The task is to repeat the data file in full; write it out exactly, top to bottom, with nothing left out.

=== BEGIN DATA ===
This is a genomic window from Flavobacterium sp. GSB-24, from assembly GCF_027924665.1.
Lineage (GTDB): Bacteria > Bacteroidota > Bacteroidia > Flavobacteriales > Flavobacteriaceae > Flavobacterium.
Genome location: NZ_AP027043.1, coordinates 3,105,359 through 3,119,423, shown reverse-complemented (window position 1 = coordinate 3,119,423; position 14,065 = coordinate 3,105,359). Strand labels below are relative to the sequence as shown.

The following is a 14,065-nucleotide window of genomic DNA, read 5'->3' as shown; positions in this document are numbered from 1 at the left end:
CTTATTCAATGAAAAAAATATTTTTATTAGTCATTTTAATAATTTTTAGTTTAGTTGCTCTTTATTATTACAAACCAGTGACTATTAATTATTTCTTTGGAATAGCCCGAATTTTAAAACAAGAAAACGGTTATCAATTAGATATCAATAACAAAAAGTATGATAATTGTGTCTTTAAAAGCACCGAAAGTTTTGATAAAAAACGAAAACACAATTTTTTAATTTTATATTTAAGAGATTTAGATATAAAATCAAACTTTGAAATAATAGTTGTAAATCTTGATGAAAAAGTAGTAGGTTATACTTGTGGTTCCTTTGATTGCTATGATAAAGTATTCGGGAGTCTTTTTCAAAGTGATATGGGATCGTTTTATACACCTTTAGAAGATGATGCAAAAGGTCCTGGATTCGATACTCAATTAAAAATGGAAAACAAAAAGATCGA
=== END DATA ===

This is a genomic window from Flavobacterium sp. GSB-24, from assembly GCF_027924665.1.
Lineage (GTDB): Bacteria > Bacteroidota > Bacteroidia > Flavobacteriales > Flavobacteriaceae > Flavobacterium.
Genome location: NZ_AP027043.1, coordinates 3,105,359 through 3,119,423, shown reverse-complemented (window position 1 = coordinate 3,119,423; position 14,065 = coordinate 3,105,359). Strand labels below are relative to the sequence as shown.

The following is a 14,065-nucleotide window of genomic DNA, read 5'->3' as shown; positions in this document are numbered from 1 at the left end:
CTTATTCAATGAAAAAAATATTTTTATTAGTCATTTTAATAATTTTTAGTTTAGTTGCTCTTTATTATTACAAACCAGTGACTATTAATTATTTCTTTGGAATAGCCCGAATTTTAAAACAAGAAAACGGTTATCAATTAGATATCAATAACAAAAAGTATGATAATTGTGTCTTTAAAAGCACCGAAAGTTTTGATAAAAAACGAAAACACAATTTTTTAATTTTATATTTAAGAGATTTAGATATAAAATCAAACTTTGAAATAATAGTTGTAAATCTTGATGAAAAAGTAGTAGGTTATACTTGTGGTTCCTTTGATTGCTATGATAAAGTATTCGGGAGTCTTTTTCAAAGTGATATGGGATCGTTTTATACACCTTTAGAAGATGATGCAAAAGGTCCTGGATTCGATACTCAATTAAAAATGGAAAACAAAAAGATCGA